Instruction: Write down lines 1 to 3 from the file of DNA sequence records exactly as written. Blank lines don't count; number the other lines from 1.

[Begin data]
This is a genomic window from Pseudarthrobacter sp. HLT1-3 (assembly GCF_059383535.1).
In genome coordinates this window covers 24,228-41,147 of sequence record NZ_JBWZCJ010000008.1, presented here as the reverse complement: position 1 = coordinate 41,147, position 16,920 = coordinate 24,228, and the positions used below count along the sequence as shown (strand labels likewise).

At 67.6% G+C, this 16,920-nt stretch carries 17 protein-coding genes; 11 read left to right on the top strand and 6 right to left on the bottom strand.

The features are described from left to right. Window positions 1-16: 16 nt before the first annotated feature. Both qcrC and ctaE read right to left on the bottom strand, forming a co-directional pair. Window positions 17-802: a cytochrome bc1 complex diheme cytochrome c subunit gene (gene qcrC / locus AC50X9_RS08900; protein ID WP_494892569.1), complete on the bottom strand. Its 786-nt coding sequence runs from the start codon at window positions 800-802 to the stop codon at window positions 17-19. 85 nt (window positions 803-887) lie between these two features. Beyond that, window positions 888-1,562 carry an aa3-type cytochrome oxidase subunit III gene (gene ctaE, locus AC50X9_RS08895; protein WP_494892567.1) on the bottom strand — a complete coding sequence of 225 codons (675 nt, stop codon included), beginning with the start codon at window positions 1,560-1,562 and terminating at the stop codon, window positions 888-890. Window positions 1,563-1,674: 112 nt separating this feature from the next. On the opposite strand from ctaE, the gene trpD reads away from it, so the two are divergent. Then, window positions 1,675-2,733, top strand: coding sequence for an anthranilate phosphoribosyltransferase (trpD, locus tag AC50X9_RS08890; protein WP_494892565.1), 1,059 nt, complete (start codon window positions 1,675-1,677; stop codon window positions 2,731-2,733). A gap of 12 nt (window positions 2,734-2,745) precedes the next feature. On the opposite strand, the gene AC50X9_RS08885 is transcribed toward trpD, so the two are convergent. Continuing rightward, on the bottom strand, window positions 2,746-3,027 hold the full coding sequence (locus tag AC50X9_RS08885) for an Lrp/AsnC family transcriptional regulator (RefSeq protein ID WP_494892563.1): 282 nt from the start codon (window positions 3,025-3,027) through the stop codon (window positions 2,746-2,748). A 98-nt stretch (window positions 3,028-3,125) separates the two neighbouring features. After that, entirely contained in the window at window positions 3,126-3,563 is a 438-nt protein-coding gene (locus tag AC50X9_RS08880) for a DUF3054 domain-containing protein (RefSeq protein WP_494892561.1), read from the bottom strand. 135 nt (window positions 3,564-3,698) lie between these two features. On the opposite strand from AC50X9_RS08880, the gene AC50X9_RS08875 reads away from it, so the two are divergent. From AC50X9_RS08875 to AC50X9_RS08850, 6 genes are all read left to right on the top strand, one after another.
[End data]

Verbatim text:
This is a genomic window from Pseudarthrobacter sp. HLT1-3 (assembly GCF_059383535.1).
In genome coordinates this window covers 24,228-41,147 of sequence record NZ_JBWZCJ010000008.1, presented here as the reverse complement: position 1 = coordinate 41,147, position 16,920 = coordinate 24,228, and the positions used below count along the sequence as shown (strand labels likewise).

At 67.6% G+C, this 16,920-nt stretch carries 17 protein-coding genes; 11 read left to right on the top strand and 6 right to left on the bottom strand.